The price of Venezuelan oil tumbled again on Friday, falling for the third straight week to a price of $91.95 per barrel, the lowest recorded since June 2012. The $0.27 drop brings the August average price per barrel down to $92.12, and the average for the year so far now sits at $96.57. The price of Venezuelan oil has seen a dramatic decline, falling more than $10 from its 2012 average of $103.42 per barrel.

The Ministry of Petroleum and Mining attributed the latest slide to decreased global demand coupled with ample global supplies, a surprising set of circumstances given the tensions in both Eastern Europe and the Middle East. Venezuela has seen important shifts in its crude exports in recent years. The United States is currently the largest importer of Venezuelan oil (almost 800,000 barrels per day in 2013), but its totals have dropped almost 50% in the last 10 years. The rise of domestic light crude oil in the United States has lessened demand for Venezuela's heavy crude, for which there is limited refinery capacity. Moreover, because of Venezuela's poor refinery capacity, U.S. exports of gasoline and other products to Venezuela have increased significantly.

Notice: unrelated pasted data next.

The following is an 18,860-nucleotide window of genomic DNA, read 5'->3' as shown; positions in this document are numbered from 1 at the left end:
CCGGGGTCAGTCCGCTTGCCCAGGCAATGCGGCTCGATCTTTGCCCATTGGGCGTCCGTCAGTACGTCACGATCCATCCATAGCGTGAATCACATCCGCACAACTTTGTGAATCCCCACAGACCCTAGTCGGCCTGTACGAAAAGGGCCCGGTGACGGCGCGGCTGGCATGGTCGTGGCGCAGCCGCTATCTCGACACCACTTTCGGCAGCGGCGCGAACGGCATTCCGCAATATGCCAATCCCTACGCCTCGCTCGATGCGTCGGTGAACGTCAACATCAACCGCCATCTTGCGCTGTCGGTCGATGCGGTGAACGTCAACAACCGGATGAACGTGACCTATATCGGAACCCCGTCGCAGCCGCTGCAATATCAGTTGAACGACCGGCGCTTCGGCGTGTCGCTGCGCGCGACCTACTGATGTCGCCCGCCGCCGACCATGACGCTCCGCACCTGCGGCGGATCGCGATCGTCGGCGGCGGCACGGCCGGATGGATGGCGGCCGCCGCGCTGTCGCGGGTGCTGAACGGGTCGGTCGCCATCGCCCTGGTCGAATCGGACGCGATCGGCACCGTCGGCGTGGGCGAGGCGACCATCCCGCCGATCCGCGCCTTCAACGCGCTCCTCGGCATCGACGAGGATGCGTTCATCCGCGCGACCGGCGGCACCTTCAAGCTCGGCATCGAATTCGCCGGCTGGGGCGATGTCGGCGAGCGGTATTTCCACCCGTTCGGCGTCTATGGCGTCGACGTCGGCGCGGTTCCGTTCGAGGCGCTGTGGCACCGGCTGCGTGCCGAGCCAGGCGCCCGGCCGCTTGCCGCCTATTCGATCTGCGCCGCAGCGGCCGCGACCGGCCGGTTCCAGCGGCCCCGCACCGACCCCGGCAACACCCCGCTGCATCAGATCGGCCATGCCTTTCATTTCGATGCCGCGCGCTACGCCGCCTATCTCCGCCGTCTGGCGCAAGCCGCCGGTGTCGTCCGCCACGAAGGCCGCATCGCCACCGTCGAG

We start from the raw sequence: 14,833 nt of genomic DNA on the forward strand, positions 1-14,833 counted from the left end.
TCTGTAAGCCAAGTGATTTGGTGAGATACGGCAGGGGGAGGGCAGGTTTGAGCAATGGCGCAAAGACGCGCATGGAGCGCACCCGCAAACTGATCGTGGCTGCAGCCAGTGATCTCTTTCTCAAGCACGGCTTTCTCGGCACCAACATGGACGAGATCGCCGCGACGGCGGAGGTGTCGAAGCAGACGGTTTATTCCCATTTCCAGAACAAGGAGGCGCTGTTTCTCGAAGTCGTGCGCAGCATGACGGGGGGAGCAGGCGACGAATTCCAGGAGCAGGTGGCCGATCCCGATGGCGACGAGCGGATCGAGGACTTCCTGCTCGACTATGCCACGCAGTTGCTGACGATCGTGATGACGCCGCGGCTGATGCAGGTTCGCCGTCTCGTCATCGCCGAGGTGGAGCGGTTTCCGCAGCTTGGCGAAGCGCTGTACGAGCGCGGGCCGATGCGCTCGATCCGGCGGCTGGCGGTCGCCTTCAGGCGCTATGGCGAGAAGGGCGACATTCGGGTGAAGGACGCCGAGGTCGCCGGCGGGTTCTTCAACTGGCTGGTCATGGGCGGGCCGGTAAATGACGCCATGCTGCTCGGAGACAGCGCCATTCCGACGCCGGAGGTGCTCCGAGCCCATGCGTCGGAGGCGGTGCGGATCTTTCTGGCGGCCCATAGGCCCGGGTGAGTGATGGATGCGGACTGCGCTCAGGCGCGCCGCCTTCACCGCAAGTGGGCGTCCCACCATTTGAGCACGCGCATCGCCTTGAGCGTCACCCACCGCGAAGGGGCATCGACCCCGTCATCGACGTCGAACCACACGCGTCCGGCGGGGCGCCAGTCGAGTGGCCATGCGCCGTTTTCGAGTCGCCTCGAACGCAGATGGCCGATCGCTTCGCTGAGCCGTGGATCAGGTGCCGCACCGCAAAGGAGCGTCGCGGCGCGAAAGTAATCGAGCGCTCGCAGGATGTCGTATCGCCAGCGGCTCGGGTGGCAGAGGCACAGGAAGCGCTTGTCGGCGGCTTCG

Deals signed with China earlier this summer aim to push exports to that country from the current 600,000 per day to 1 million per day by 2016. Increased exports to China, however, present its own problem for the Venezuelan government. Much of the oil shipped to the Asian giant is used to pay off the billions of dollars in loans it has provided to Venezuela, meaning that the exports do not bring cash into Venezuelan coffers.

Strapped for cash, the Venezuelan government has considered a number of heretofore unthinkable policy changes, including raising gas prices (currently the lowest in the world), combining its exchange rate regime into a single rate (a step many of called a stealth devaluation), increasing prices in other areas, such as public transportation and on certain food products, and selling Citgo, the U.S. subsidiary of state firm Petróleos de Venezuela (Pdvsa) and a key asset.

The battered Venezuelan economy will limp into fall with a struggling industrial sector (particularly the auto industry) and with Central Bank reserves down by over 10% from last year. The average per barrel price is still well above 2010's average price of $72.43, and there remains a significant difference between current prices and the $60 per barrel threshold used to formulate the country's budget. Sitting on almost 300 billion barrels of proven crude reserves, Venezuela has plenty of oil to extract. Whether it will be able to profit from that oil, however, is less clear.